5 Questions for Mindful Spending: Stop Impulse Shopping

By Karen Whaley

October 26, 2018


We’ve all been there. Standing in the store or browsing online, feeling the urgent need to buy “it” or wondering if “it” will bring lasting satisfaction. Impulse shopping is the cause of many money woes. Buyer’s remorse happens even with thoughtfully made purchases. Here are 5 questions you can ask yourself to create mindful spending.

Understanding and pursuing mindful spending will:

  • slow impulse shopping
  • reduce buyer’s remorse
  • create lasting satisfaction with money
  • help un-budget your life

Mindful spending is the path to making both your heart and your wallet happy!

What is Mindful Spending?

Now you may be wondering, “What the heck is mindful spending?”

Odds are high you already practice some form of mindful spending – you just didn’t know it had a name.


Mindful spending is an awareness of how your spending supports your goals, values, and human needs.


The key to mindful spending is knowing your life goals and staying focused on those goals with every purchase. Yet, it is also understanding how each buying decision is supporting your values and meeting your human needs.

If you have ever paused when making a purchase and wondered how it impacts your life, you have been a mindful spender.

If you have ever willingly created future spending (savings), you have been a mindful spender too.

Mindful spending is not hard to do. It’s quite simple really. Let me share the 5 questions I use for mindful spending every day.

5 Questions for Mindful Spending

Before each purchase you make, ask these 5 questions to create mindful spending.

1) Does this purchase support one of my long-term goals?

First, you need to know what your long-term goals are. If you have not asked yourself, “What do I want out of life?”, it’s time. Ponder and develop your long-term goals.

More family time (with or without the sand) is a life-goal for lasting satisfaction.

Maybe you don’t have long-term life goals, but you do have financial goals. Financial goals are also a terrific measuring stick for making purchase decisions.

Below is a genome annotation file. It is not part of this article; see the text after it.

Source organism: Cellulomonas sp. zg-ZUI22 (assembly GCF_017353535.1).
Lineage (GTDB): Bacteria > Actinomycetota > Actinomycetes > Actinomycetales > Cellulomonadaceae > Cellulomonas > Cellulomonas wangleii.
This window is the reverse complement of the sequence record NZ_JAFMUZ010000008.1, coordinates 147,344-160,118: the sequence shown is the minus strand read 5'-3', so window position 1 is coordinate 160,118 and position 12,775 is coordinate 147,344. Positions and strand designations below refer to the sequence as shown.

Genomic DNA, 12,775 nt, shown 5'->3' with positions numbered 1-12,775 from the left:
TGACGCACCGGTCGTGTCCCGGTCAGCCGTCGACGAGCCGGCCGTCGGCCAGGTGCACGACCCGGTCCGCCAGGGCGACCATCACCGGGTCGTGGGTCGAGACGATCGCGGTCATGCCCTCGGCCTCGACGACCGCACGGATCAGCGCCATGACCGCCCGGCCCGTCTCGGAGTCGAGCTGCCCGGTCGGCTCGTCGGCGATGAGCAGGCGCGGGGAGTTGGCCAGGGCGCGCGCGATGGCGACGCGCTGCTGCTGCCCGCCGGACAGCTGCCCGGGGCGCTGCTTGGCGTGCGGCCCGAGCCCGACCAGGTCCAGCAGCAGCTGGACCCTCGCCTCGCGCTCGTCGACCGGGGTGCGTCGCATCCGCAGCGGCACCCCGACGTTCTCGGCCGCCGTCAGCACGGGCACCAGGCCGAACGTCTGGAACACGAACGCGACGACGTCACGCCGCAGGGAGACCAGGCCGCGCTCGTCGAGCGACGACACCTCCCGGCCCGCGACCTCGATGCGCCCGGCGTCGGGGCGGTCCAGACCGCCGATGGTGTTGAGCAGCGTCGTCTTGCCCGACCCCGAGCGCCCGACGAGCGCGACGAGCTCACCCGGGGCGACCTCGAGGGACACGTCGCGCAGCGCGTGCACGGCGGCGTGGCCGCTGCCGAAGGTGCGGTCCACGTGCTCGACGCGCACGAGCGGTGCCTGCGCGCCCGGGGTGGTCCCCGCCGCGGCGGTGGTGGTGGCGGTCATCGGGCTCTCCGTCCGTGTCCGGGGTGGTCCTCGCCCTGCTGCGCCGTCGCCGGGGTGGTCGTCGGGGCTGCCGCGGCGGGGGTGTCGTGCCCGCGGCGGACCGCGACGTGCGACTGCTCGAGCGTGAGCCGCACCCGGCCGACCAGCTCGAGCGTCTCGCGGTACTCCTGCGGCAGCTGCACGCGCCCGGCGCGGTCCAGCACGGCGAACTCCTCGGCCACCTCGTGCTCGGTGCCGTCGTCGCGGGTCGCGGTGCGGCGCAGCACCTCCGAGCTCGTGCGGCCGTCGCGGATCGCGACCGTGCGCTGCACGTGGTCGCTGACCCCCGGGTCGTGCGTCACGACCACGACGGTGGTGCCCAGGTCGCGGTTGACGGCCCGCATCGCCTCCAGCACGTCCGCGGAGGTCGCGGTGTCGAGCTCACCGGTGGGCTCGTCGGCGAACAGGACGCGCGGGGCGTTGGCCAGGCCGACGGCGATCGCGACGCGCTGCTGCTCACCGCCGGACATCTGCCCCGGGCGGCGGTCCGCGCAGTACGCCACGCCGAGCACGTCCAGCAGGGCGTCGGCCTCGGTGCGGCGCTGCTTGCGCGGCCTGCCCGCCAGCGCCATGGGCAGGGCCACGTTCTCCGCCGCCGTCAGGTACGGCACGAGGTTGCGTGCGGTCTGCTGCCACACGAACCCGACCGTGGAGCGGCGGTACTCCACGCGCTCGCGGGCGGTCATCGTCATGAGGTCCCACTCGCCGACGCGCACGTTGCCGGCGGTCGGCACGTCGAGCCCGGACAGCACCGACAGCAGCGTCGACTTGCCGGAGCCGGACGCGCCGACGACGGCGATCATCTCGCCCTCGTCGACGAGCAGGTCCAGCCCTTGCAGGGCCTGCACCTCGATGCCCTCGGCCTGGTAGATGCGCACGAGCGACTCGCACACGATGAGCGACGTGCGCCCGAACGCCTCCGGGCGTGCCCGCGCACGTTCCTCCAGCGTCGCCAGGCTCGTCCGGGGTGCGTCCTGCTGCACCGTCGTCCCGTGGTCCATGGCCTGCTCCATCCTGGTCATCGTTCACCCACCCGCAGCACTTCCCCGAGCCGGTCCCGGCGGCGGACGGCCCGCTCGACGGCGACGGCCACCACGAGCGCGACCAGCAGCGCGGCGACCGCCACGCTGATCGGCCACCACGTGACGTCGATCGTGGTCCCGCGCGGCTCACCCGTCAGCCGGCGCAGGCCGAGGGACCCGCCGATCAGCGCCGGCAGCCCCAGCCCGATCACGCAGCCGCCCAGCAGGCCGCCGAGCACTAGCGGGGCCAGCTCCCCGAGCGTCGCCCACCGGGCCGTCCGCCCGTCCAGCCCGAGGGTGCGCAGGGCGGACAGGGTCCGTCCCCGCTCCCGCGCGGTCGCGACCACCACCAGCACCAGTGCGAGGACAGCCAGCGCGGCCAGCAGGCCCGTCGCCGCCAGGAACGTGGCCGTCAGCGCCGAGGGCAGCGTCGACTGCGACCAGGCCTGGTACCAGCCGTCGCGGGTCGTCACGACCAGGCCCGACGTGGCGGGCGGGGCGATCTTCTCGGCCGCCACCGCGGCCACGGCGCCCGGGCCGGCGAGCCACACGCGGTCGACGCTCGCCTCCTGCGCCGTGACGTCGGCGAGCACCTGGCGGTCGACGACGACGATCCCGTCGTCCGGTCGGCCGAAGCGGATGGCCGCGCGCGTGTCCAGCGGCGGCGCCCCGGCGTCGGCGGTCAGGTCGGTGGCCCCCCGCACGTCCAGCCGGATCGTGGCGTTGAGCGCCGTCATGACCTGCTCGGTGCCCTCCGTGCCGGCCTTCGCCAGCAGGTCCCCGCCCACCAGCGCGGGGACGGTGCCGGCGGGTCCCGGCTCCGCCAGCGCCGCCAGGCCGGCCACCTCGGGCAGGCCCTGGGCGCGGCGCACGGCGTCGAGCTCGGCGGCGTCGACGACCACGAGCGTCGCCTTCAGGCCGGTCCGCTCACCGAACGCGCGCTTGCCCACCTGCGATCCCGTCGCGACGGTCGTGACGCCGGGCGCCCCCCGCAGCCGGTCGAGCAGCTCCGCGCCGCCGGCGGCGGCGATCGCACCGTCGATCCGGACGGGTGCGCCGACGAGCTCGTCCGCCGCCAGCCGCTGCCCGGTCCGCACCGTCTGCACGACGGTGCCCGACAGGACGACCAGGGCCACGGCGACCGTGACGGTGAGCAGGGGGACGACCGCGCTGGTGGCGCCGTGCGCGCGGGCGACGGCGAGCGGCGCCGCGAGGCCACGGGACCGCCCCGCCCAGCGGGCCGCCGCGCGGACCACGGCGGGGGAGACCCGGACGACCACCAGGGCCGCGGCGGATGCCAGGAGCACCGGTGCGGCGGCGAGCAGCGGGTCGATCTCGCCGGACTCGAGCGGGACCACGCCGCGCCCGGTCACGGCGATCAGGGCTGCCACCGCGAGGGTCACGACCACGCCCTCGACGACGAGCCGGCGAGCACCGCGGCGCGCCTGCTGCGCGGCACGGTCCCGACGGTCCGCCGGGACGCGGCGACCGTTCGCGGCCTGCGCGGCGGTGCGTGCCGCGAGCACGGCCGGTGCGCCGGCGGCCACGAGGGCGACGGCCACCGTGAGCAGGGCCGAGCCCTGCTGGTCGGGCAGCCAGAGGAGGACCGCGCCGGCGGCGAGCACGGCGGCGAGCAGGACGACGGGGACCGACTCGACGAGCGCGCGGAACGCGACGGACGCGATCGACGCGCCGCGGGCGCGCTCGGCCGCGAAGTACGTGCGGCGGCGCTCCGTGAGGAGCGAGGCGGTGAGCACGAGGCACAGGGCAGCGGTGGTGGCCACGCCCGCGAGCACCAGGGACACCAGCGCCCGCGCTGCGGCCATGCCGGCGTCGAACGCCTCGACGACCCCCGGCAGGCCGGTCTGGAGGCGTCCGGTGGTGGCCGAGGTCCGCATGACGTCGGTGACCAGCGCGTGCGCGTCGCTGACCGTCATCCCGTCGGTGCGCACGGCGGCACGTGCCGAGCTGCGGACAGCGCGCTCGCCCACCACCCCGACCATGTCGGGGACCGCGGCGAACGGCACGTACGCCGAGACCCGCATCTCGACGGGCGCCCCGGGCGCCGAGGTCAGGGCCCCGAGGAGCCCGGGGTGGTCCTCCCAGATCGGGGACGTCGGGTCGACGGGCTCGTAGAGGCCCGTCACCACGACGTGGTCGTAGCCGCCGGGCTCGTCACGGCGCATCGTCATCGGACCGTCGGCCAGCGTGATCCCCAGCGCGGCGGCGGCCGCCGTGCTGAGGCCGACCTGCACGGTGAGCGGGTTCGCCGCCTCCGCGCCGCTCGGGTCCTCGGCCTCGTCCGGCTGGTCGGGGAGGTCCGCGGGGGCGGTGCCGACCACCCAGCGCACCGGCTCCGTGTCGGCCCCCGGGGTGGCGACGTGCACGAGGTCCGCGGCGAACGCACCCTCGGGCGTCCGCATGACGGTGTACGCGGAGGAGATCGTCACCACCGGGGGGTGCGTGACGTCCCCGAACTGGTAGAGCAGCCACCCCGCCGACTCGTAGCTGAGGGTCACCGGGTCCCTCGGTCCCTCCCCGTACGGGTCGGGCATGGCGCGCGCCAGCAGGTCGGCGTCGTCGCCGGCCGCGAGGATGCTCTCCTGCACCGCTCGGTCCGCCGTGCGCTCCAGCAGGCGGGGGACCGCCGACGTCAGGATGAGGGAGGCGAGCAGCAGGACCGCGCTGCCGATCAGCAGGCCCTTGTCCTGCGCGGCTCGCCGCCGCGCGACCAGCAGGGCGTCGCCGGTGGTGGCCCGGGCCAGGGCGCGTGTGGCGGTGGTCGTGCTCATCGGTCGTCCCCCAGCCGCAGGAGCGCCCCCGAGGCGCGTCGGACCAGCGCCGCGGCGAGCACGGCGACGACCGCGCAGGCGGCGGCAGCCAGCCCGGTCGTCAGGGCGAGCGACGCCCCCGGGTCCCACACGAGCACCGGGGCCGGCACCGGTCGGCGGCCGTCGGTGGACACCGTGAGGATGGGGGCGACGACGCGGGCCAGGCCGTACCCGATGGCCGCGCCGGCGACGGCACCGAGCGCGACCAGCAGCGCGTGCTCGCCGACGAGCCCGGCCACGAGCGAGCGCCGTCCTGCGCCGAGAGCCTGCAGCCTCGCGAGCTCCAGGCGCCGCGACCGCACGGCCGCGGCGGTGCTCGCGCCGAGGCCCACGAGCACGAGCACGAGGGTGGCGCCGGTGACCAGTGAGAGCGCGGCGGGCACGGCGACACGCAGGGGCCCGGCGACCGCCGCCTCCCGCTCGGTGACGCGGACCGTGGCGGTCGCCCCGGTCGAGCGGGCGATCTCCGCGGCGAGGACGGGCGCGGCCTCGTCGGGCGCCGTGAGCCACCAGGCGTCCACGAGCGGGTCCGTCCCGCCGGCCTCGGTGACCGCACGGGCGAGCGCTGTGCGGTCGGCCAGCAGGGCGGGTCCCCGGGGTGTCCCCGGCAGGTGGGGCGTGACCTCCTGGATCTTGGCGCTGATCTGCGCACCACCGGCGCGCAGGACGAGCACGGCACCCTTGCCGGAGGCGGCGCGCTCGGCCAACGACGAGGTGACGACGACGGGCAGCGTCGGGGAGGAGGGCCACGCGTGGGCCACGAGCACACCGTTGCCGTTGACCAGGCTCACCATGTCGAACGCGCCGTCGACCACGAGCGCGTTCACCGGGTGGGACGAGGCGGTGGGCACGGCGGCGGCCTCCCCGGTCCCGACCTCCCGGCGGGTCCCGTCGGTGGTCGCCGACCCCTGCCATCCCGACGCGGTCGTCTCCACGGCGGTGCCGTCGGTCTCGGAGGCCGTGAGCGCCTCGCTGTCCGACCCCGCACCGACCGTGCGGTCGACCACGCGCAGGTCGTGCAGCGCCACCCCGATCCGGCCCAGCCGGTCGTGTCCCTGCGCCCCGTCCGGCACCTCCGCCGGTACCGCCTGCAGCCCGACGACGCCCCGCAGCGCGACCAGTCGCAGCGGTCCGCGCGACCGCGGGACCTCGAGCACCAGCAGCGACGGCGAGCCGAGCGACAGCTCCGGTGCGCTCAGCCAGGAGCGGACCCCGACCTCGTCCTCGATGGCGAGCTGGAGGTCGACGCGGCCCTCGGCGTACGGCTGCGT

Even if you haven’t yet realized financial goals are oxymorons, they are still wonderful starting points for mindful spending.

If your answer to this first question is no, you probably shouldn’t buy. Odds of buyer’s remorse jump dramatically when purchases don’t help you achieve long-term, pre-meditated goals.

That said, there is much happiness to be found in purchasing not related to long-term goals too. Which leads us to the second question.

2) Does this purchase support one of my top values?

Living your values is the foundation of lasting satisfaction. Your long-term goals are physical reflections of your values.

Friendship is a value worth spending for!

However, there are many ways to express a value. The purchase you are considering may support your values in ways your long-term goal does not. When you pursue activities and things in life reflecting your values, you will generate happiness naturally.

Therefore, if the purchase doesn’t support a long-term goal but reflects a top value, the spending will likely result in happiness.

 

 


Here’s the trick: You must have considered and know what your values are to ensure short-term spending satisfaction.


 

Go out and find a values list. Review the values list and identify your top values. It could be 3, 5, or 10 values that represent who you are at your core.

Keep these values close to your heart and use them be a mindful spender.

The first 2 questions are all well and good. But they both are very intellectual. As we learned in the visual budget demonstration last week, humans make decisions based on emotion – not logic.

To bust through emotional buying, you need to ask the following three questions. These questions harness your emotional power and drive you to act more mindful in your spending.

3) How am I feeling right now?

The stronger your emotions, the less ability you have to make thoughtful decisions. Your brain will literally (yes, I mean literally!) not allow access to the critical thinking areas you need to make lasting satisfaction decisions.

This is especially true if you are feeling negative emotions. Negative emotions being sadness, anger, boredom, stress, anxiety, etc.

If you are feeling a negative emotion: Stop. Pause for a moment and, when possible, do not buy anything when in a negative emotional state. Your purchases at this point are more likely to be made based on the emotional boost they provide you right now.

I understand it isn’t always possible to not buy when upset or frustrated. However, as a general rule walk away from purchasing – anything – when in a glum mood.

When buying while feeling rushed or out-of-sorts, do your best get to a calmer emotional state.